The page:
The Ultimate Guide to Edible Flowers


Food gardening is enjoying a tremendous resurgence of late, much in part to perceived produce shortages and the fact that this pandemic has given many of us plenty of time to spend at home or in the community garden plot. While some have already discovered the culinary joys of edible flowers, these have only been available for sale in past at farmer’s markets or specialty green grocers like those at Granville Island, which are currently difficult to access. So I thought I’d provide you with a guide so that you can grow your own edible flowers right at home, starting with the four cardinal rules;


1. Always positively identify the plant before eating, relying on the botanical epithet not the common name, as the latter can apply to different plants. If you are not sure, don’t eat it.


2. Purchase organically-grown starter plants if possible or grow your own from seed (easy to do with annuals) but for non-organic hardy plants, grow them out for at least two years before eating the blooms.


3. Sample these new foods cautiously, as you have no idea whether or not you or someone in your family may be allergic to them.


4. Gently shake harvested flowers (to dislodge any insects), wash (controversial as some believe it diminishes the flavour) and with some exceptions, just eat the flower petals.

Well that covers the fine print, so let’s move onto the edible flowers;

Borage (Borago officinalis) Although never a particularly beautiful plant, the gentian blue flowers of Borage are stunning and have a mild cucumber flavour that works well in mixed drinks or as an edible garnish on goat cheese. Self-seeding Annual.


Hollyhock (Alcea rosea) The glossy petals of Hollyhock provide us with a dazzling array of colour options including red, black, peach, purple and orange, all of which look great when sprinkled over a salad. Use petals only and expect little in the way of flavour. Hardy Perennial.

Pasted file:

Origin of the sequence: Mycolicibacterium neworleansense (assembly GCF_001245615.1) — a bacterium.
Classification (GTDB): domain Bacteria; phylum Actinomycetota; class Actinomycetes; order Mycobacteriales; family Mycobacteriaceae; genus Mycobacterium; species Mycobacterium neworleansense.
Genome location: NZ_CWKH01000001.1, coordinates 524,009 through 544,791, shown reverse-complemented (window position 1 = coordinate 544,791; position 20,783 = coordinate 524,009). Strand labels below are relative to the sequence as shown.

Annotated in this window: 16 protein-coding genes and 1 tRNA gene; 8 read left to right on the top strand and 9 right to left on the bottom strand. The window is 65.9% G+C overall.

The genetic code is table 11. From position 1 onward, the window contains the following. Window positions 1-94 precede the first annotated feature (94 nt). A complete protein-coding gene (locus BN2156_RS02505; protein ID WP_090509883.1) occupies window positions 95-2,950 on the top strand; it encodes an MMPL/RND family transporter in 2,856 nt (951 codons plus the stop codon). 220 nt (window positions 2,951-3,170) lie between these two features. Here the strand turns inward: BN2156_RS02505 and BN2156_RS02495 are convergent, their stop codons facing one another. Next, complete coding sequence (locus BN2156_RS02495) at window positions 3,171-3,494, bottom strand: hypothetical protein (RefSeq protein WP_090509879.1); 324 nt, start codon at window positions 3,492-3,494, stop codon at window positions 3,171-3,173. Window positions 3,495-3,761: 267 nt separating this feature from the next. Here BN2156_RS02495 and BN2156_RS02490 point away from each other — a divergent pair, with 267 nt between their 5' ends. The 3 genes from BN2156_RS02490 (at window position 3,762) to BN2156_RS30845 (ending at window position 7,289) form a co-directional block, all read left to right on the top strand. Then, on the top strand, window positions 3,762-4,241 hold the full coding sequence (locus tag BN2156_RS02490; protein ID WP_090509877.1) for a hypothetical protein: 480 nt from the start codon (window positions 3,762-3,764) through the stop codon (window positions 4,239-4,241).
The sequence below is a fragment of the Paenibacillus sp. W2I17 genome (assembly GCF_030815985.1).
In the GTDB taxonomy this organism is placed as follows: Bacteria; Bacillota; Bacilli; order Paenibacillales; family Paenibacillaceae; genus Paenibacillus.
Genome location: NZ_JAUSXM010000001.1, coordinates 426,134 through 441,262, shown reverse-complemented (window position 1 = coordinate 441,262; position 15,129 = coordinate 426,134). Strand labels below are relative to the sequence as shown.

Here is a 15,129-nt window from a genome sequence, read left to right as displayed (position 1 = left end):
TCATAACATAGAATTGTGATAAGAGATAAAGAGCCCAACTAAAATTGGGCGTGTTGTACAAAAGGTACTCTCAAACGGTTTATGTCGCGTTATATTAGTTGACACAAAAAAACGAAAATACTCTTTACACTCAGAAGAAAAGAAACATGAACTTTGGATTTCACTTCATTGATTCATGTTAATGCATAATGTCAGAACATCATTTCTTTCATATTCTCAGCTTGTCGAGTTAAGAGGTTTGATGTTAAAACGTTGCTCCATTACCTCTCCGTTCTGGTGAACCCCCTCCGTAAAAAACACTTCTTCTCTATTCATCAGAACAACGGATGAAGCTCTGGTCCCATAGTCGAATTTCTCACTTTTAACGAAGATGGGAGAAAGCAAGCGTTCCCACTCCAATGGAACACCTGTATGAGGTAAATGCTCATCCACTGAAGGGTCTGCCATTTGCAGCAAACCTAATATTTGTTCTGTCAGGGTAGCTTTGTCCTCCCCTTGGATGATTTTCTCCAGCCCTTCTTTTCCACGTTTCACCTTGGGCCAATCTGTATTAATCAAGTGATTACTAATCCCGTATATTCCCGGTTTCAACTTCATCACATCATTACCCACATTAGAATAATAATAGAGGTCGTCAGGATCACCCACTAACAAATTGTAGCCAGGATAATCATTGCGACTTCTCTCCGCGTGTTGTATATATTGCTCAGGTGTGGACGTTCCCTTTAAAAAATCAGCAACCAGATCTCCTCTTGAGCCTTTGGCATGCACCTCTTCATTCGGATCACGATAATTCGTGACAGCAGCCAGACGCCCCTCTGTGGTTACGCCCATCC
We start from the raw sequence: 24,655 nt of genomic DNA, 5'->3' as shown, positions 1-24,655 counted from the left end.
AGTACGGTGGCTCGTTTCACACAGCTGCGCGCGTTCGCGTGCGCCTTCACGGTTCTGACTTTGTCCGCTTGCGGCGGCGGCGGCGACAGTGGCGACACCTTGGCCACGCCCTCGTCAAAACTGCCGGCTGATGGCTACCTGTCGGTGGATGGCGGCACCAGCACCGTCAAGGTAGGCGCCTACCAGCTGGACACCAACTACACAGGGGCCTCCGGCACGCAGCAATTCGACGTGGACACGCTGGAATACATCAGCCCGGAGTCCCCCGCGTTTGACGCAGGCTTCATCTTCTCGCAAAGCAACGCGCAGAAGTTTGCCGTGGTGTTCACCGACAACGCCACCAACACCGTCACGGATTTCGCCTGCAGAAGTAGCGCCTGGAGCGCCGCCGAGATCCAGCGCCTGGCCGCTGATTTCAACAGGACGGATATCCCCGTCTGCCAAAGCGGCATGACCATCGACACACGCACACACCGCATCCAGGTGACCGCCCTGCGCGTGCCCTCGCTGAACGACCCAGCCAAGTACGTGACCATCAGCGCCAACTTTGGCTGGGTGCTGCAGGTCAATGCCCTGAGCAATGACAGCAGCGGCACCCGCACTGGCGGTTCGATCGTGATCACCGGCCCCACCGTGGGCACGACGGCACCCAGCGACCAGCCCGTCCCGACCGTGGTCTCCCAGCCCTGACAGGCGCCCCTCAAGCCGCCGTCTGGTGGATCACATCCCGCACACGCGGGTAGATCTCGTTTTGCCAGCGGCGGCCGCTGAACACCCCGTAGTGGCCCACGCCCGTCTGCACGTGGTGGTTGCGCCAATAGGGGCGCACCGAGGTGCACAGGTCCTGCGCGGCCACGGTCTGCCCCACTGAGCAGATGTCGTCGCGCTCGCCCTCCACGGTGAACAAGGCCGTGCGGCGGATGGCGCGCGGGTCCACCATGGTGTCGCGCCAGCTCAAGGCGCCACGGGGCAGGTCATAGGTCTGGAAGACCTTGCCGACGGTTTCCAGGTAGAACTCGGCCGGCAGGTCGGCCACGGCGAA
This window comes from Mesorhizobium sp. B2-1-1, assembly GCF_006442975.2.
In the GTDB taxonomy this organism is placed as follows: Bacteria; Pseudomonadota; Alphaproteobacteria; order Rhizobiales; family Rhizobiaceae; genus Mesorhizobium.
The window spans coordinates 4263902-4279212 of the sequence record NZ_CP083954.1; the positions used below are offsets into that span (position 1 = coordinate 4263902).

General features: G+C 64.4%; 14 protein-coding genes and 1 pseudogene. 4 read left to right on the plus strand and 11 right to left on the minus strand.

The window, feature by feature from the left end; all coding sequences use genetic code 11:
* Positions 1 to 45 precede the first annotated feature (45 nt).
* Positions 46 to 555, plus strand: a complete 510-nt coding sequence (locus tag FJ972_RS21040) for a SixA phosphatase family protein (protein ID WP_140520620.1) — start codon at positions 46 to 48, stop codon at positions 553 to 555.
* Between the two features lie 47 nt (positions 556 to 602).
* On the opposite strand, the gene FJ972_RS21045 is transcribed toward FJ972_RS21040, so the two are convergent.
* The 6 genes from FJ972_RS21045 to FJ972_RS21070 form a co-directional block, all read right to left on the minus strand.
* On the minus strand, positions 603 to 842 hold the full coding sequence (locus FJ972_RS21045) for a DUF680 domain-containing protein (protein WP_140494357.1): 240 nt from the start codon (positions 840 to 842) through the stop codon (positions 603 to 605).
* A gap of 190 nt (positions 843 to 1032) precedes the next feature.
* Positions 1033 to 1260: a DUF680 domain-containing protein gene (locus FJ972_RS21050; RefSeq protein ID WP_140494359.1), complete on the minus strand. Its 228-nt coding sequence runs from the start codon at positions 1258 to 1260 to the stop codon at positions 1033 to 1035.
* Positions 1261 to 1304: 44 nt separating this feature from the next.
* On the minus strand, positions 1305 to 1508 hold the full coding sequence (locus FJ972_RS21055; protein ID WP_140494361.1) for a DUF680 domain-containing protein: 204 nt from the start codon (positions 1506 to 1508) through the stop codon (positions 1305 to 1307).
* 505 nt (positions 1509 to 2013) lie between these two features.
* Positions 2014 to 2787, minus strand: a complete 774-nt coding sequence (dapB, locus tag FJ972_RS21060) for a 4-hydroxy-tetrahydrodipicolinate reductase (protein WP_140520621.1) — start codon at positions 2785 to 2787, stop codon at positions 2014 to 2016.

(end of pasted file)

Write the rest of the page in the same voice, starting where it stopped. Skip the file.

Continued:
Basil (Ocimum basilicum) Most of us try to harvest our basil leaves before flowering but all is not wasted if it begins as the blooms make a beautiful garnish over linguine with cream sauces or on salads and they still have wonderful flavour. The stronger tasting hybrid, ‘African Blue’ can also be used for Thai dishes. Annual.

African Blue Basil

Violet (Viola odorata) Perhaps one of my favourite edible flowers as the blooms taste as good as they smell. The species provides us with purple blossoms, while ‘Miracle Classy Pink’ has a confectionary flavour to it; both can be candied and used as edible cake decorations. Hardy Perennial.


Viola odorata 'Miracle Classy Pink'

Chives (Allium shoenoprasum & Allium tuberosum) – Both species of chives have edible blooms which are pale purple and white, respectively. They retain a mild flavour and are excellent sprinkled over salads or used as a last minute ingredient in stir-fry. Hardy Perennial.


Garlic Chives

Chives

Hosta (Hosta spp.) All Hosta flowers are edible but there are a few species or cultivars with exceptional flavour that turns any ordinary salad into a culinary delight. The species H. plantaginea as well as ‘First Frost’, ‘Rainforest Sunrise’ and ‘Royal Standard’ are good choices because they smell as good as they taste. Hardy Perennial.

Hosta Flower Salad

French Lilac (Syringa vulgaris) This old-fashioned shrub is another plant with excellent tasting blooms, although they should be used sparingly due to their strong flavour. The flowers can also be candied for cake decorations or made into syrup for adding to teas or cold drinks. Hardy Shrub.